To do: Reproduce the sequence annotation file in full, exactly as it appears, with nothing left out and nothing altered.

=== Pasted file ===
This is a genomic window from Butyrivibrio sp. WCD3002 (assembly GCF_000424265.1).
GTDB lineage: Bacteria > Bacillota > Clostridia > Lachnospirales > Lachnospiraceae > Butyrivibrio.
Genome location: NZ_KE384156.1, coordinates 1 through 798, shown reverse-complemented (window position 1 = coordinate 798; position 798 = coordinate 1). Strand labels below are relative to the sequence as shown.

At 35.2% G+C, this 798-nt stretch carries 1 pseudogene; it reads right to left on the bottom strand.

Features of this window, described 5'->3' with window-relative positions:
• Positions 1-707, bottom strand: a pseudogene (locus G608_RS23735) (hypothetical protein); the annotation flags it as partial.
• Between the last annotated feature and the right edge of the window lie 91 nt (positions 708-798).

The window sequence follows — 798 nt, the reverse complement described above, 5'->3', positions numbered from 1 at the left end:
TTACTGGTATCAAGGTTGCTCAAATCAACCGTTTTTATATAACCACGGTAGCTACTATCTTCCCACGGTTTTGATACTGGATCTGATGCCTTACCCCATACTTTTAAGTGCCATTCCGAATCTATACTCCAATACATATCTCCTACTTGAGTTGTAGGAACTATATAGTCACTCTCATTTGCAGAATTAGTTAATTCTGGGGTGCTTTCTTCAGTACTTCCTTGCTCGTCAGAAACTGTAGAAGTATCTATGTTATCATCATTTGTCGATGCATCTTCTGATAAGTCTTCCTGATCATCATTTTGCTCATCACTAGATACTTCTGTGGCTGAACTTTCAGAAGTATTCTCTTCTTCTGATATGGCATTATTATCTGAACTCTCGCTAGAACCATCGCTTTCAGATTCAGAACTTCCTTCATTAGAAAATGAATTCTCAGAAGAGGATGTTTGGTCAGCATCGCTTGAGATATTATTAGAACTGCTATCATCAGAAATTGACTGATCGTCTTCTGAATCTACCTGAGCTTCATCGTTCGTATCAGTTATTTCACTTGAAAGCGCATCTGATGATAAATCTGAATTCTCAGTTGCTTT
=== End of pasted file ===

This is a genomic window from Butyrivibrio sp. WCD3002 (assembly GCF_000424265.1).
GTDB lineage: Bacteria > Bacillota > Clostridia > Lachnospirales > Lachnospiraceae > Butyrivibrio.
Genome location: NZ_KE384156.1, coordinates 1 through 798, shown reverse-complemented (window position 1 = coordinate 798; position 798 = coordinate 1). Strand labels below are relative to the sequence as shown.

At 35.2% G+C, this 798-nt stretch carries 1 pseudogene; it reads right to left on the bottom strand.

Features of this window, described 5'->3' with window-relative positions:
• Positions 1-707, bottom strand: a pseudogene (locus G608_RS23735) (hypothetical protein); the annotation flags it as partial.
• Between the last annotated feature and the right edge of the window lie 91 nt (positions 708-798).

The window sequence follows — 798 nt, the reverse complement described above, 5'->3', positions numbered from 1 at the left end:
TTACTGGTATCAAGGTTGCTCAAATCAACCGTTTTTATATAACCACGGTAGCTACTATCTTCCCACGGTTTTGATACTGGATCTGATGCCTTACCCCATACTTTTAAGTGCCATTCCGAATCTATACTCCAATACATATCTCCTACTTGAGTTGTAGGAACTATATAGTCACTCTCATTTGCAGAATTAGTTAATTCTGGGGTGCTTTCTTCAGTACTTCCTTGCTCGTCAGAAACTGTAGAAGTATCTATGTTATCATCATTTGTCGATGCATCTTCTGATAAGTCTTCCTGATCATCATTTTGCTCATCACTAGATACTTCTGTGGCTGAACTTTCAGAAGTATTCTCTTCTTCTGATATGGCATTATTATCTGAACTCTCGCTAGAACCATCGCTTTCAGATTCAGAACTTCCTTCATTAGAAAATGAATTCTCAGAAGAGGATGTTTGGTCAGCATCGCTTGAGATATTATTAGAACTGCTATCATCAGAAATTGACTGATCGTCTTCTGAATCTACCTGAGCTTCATCGTTCGTATCAGTTATTTCACTTGAAAGCGCATCTGATGATAAATCTGAATTCTCAGTTGCTTT